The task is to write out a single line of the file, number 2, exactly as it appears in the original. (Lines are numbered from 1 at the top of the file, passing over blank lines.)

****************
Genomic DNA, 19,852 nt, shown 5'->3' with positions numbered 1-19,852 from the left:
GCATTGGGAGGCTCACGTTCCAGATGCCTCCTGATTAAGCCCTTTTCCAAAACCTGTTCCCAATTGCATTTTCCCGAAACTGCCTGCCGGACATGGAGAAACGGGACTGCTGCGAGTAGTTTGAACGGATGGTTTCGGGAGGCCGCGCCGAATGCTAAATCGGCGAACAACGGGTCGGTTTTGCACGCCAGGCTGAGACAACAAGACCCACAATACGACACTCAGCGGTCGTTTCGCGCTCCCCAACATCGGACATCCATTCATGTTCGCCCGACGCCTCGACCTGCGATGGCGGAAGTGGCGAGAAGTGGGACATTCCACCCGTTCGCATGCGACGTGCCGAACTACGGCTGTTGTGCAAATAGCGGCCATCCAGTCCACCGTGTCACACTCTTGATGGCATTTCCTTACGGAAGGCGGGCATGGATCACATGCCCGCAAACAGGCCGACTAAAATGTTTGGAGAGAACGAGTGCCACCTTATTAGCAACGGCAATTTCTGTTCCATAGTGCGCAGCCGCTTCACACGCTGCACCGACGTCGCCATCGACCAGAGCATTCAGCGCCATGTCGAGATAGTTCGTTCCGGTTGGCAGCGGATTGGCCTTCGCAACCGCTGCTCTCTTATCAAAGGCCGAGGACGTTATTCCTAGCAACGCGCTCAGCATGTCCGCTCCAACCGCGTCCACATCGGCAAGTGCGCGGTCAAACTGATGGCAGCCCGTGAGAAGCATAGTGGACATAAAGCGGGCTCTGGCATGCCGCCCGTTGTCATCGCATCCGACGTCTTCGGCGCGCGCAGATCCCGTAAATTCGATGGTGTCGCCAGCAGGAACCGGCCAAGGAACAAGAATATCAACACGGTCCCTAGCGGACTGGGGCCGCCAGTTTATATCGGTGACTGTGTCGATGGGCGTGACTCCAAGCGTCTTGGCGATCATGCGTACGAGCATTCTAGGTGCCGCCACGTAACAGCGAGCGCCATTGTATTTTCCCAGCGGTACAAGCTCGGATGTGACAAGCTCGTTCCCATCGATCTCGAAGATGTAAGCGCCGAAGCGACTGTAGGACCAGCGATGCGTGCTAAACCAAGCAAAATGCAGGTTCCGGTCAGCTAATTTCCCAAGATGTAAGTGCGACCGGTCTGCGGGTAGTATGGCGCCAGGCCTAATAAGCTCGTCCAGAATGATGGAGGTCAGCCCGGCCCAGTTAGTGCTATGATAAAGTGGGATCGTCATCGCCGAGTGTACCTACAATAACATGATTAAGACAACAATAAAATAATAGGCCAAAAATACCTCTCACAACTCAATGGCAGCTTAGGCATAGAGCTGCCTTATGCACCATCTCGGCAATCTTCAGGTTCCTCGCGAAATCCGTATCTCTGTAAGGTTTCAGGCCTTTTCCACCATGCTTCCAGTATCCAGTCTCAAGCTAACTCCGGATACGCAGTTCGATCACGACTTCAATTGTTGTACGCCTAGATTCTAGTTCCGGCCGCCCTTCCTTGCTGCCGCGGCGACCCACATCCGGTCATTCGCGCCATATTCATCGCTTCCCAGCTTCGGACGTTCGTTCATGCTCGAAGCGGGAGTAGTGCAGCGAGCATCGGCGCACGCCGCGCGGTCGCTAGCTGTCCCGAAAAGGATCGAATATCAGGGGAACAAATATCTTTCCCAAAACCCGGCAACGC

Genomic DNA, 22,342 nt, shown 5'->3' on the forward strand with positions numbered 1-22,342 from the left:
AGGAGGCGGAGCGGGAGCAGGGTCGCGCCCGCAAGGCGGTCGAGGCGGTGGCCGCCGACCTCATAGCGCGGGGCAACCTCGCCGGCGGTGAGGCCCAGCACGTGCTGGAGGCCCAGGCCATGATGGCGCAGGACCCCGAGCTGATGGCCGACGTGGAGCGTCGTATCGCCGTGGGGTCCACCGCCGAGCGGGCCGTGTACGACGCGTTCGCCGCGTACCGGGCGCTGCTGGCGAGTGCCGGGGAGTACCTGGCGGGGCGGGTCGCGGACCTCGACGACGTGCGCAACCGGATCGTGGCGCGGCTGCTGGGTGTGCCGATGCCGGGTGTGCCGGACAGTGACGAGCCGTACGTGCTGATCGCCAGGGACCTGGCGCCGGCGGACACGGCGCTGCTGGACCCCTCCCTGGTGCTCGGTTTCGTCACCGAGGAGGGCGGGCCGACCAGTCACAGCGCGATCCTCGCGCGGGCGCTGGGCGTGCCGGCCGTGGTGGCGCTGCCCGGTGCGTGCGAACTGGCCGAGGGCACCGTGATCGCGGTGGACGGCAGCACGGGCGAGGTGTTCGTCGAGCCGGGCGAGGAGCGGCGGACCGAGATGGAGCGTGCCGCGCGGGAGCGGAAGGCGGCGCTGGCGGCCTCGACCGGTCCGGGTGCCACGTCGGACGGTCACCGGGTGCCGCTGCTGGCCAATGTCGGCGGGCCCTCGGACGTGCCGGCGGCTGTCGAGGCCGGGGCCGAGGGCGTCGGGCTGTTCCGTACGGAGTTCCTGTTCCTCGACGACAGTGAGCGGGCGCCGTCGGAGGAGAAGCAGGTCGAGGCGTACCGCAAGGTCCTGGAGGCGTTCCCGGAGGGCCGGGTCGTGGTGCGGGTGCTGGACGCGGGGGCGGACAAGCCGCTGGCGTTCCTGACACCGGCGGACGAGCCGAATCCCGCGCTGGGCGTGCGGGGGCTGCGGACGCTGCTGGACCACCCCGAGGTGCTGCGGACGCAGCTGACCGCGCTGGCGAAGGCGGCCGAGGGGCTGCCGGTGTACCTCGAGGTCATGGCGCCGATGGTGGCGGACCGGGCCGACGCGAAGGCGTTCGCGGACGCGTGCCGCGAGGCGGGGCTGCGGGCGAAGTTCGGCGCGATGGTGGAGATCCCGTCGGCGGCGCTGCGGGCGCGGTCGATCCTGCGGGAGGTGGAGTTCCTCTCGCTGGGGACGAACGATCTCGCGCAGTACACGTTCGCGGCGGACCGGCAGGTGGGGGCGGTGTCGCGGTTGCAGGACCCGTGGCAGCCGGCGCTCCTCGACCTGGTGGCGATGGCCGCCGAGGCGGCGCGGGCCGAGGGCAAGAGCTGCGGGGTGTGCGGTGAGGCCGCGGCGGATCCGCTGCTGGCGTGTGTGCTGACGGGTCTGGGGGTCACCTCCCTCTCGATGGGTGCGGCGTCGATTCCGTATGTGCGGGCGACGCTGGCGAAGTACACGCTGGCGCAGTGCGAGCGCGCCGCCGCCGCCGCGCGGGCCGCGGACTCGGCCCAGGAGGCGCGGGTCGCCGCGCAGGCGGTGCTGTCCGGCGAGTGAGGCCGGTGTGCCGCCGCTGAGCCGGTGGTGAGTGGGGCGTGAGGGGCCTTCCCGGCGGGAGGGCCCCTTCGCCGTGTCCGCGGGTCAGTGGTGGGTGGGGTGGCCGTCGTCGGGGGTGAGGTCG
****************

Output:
GCATTGGGAGGCTCACGTTCCAGATGCCTCCTGATTAAGCCCTTTTCCAAAACCTGTTCCCAATTGCATTTTCCCGAAACTGCCTGCCGGACATGGAGAAACGGGACTGCTGCGAGTAGTTTGAACGGATGGTTTCGGGAGGCCGCGCCGAATGCTAAATCGGCGAACAACGGGTCGGTTTTGCACGCCAGGCTGAGACAACAAGACCCACAATACGACACTCAGCGGTCGTTTCGCGCTCCCCAACATCGGACATCCATTCATGTTCGCCCGACGCCTCGACCTGCGATGGCGGAAGTGGCGAGAAGTGGGACATTCCACCCGTTCGCATGCGACGTGCCGAACTACGGCTGTTGTGCAAATAGCGGCCATCCAGTCCACCGTGTCACACTCTTGATGGCATTTCCTTACGGAAGGCGGGCATGGATCACATGCCCGCAAACAGGCCGACTAAAATGTTTGGAGAGAACGAGTGCCACCTTATTAGCAACGGCAATTTCTGTTCCATAGTGCGCAGCCGCTTCACACGCTGCACCGACGTCGCCATCGACCAGAGCATTCAGCGCCATGTCGAGATAGTTCGTTCCGGTTGGCAGCGGATTGGCCTTCGCAACCGCTGCTCTCTTATCAAAGGCCGAGGACGTTATTCCTAGCAACGCGCTCAGCATGTCCGCTCCAACCGCGTCCACATCGGCAAGTGCGCGGTCAAACTGATGGCAGCCCGTGAGAAGCATAGTGGACATAAAGCGGGCTCTGGCATGCCGCCCGTTGTCATCGCATCCGACGTCTTCGGCGCGCGCAGATCCCGTAAATTCGATGGTGTCGCCAGCAGGAACCGGCCAAGGAACAAGAATATCAACACGGTCCCTAGCGGACTGGGGCCGCCAGTTTATATCGGTGACTGTGTCGATGGGCGTGACTCCAAGCGTCTTGGCGATCATGCGTACGAGCATTCTAGGTGCCGCCACGTAACAGCGAGCGCCATTGTATTTTCCCAGCGGTACAAGCTCGGATGTGACAAGCTCGTTCCCATCGATCTCGAAGATGTAAGCGCCGAAGCGACTGTAGGACCAGCGATGCGTGCTAAACCAAGCAAAATGCAGGTTCCGGTCAGCTAATTTCCCAAGATGTAAGTGCGACCGGTCTGCGGGTAGTATGGCGCCAGGCCTAATAAGCTCGTCCAGAATGATGGAGGTCAGCCCGGCCCAGTTAGTGCTATGATAAAGTGGGATCGTCATCGCCGAGTGTACCTACAATAACATGATTAAGACAACAATAAAATAATAGGCCAAAAATACCTCTCACAACTCAATGGCAGCTTAGGCATAGAGCTGCCTTATGCACCATCTCGGCAATCTTCAGGTTCCTCGCGAAATCCGTATCTCTGTAAGGTTTCAGGCCTTTTCCACCATGCTTCCAGTATCCAGTCTCAAGCTAACTCCGGATACGCAGTTCGATCACGACTTCAATTGTTGTACGCCTAGATTCTAGTTCCGGCCGCCCTTCCTTGCTGCCGCGGCGACCCACATCCGGTCATTCGCGCCATATTCATCGCTTCCCAGCTTCGGACGTTCGTTCATGCTCGAAGCGGGAGTAGTGCAGCGAGCATCGGCGCACGCCGCGCGGTCGCTAGCTGTCCCGAAAAGGATCGAATATCAGGGGAACAAATATCTTTCCCAAAACCCGGCAACGC